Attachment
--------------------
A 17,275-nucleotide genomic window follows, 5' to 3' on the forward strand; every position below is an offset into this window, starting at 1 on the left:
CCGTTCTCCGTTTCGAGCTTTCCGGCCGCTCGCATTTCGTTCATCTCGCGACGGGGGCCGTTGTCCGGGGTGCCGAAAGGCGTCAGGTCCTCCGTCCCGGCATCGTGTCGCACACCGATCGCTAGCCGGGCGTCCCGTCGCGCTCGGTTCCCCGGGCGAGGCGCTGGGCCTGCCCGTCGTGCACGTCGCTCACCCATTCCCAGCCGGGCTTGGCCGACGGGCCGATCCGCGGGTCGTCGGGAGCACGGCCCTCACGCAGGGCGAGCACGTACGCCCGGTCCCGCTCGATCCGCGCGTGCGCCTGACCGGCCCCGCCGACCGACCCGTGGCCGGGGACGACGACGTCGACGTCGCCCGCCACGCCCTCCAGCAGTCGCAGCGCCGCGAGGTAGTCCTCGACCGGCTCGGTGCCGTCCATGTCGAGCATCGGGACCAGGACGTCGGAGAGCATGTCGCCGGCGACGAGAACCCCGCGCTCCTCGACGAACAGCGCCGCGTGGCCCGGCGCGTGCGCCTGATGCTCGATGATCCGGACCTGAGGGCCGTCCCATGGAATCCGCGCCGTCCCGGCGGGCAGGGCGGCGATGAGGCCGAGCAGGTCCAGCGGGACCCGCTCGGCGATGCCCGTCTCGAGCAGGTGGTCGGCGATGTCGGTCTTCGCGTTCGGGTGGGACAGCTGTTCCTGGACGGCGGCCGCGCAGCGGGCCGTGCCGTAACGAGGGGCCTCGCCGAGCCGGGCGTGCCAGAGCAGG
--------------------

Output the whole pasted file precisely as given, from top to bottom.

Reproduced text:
A 17,275-nucleotide genomic window follows, 5' to 3' on the forward strand; every position below is an offset into this window, starting at 1 on the left:
CCGTTCTCCGTTTCGAGCTTTCCGGCCGCTCGCATTTCGTTCATCTCGCGACGGGGGCCGTTGTCCGGGGTGCCGAAAGGCGTCAGGTCCTCCGTCCCGGCATCGTGTCGCACACCGATCGCTAGCCGGGCGTCCCGTCGCGCTCGGTTCCCCGGGCGAGGCGCTGGGCCTGCCCGTCGTGCACGTCGCTCACCCATTCCCAGCCGGGCTTGGCCGACGGGCCGATCCGCGGGTCGTCGGGAGCACGGCCCTCACGCAGGGCGAGCACGTACGCCCGGTCCCGCTCGATCCGCGCGTGCGCCTGACCGGCCCCGCCGACCGACCCGTGGCCGGGGACGACGACGTCGACGTCGCCCGCCACGCCCTCCAGCAGTCGCAGCGCCGCGAGGTAGTCCTCGACCGGCTCGGTGCCGTCCATGTCGAGCATCGGGACCAGGACGTCGGAGAGCATGTCGCCGGCGACGAGAACCCCGCGCTCCTCGACGAACAGCGCCGCGTGGCCCGGCGCGTGCGCCTGATGCTCGATGATCCGGACCTGAGGGCCGTCCCATGGAATCCGCGCCGTCCCGGCGGGCAGGGCGGCGATGAGGCCGAGCAGGTCCAGCGGGACCCGCTCGGCGATGCCCGTCTCGAGCAGGTGGTCGGCGATGTCGGTCTTCGCGTTCGGGTGGGACAGCTGTTCCTGGACGGCGGCCGCGCAGCGGGCCGTGCCGTAACGAGGGGCCTCGCCGAGCCGGGCGTGCCAGAGCAGG